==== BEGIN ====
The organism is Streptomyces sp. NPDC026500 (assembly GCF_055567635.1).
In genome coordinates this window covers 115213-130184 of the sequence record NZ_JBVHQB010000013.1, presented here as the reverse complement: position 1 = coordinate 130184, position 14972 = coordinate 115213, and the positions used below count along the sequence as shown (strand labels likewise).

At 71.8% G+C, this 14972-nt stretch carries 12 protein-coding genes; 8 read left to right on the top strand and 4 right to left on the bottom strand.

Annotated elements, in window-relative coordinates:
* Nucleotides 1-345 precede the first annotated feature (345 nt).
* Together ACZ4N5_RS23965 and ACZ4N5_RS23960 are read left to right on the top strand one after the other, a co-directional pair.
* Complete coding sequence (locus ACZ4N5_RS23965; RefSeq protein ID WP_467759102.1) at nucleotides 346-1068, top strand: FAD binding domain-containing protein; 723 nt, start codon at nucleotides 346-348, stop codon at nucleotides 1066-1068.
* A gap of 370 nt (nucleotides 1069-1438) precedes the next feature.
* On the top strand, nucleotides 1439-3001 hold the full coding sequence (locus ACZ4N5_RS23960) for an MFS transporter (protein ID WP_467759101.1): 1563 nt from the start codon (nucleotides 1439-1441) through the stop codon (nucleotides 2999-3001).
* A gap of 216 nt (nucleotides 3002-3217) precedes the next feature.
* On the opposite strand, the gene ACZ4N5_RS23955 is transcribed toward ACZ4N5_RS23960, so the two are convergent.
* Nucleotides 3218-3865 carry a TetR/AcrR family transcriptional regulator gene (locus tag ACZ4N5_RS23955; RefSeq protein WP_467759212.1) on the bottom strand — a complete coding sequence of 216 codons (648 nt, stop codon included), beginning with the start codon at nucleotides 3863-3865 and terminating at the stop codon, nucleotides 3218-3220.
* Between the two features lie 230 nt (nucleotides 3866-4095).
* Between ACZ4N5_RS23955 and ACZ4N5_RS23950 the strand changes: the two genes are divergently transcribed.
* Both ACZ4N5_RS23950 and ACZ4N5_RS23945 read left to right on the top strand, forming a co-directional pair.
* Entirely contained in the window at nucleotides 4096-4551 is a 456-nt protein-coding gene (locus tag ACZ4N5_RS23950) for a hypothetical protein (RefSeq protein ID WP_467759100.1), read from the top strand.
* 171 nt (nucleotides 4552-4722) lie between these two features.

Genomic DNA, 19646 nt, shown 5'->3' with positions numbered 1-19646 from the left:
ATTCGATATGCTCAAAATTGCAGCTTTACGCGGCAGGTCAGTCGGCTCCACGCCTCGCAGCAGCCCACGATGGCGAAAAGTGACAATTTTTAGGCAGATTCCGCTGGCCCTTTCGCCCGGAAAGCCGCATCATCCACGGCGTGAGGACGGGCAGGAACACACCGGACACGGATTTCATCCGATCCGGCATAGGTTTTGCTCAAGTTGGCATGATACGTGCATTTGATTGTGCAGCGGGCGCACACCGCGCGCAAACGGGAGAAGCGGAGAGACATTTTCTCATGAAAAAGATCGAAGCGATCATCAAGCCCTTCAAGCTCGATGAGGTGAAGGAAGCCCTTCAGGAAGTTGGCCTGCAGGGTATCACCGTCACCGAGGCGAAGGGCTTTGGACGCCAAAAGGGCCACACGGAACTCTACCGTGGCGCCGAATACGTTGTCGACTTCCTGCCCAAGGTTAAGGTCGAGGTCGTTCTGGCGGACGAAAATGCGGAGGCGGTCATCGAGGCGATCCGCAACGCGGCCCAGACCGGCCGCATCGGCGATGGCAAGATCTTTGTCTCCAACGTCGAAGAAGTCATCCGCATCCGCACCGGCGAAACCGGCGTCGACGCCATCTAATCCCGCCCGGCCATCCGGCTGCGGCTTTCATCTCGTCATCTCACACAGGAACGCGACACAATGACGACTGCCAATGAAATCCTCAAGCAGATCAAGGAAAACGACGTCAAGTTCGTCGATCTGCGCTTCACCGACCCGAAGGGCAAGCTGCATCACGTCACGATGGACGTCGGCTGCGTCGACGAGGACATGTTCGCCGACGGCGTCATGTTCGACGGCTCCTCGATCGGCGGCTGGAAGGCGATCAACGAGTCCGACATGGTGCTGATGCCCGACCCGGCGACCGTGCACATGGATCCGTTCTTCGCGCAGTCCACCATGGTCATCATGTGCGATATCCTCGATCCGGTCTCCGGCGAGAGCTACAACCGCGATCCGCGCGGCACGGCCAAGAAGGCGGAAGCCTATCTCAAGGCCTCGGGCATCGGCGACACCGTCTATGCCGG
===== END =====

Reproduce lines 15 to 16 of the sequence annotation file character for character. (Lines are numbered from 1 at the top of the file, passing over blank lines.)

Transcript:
* Both ACZ4N5_RS23950 and ACZ4N5_RS23945 read left to right on the top strand, forming a co-directional pair.
* Entirely contained in the window at nucleotides 4096-4551 is a 456-nt protein-coding gene (locus tag ACZ4N5_RS23950) for a hypothetical protein (RefSeq protein ID WP_467759100.1), read from the top strand.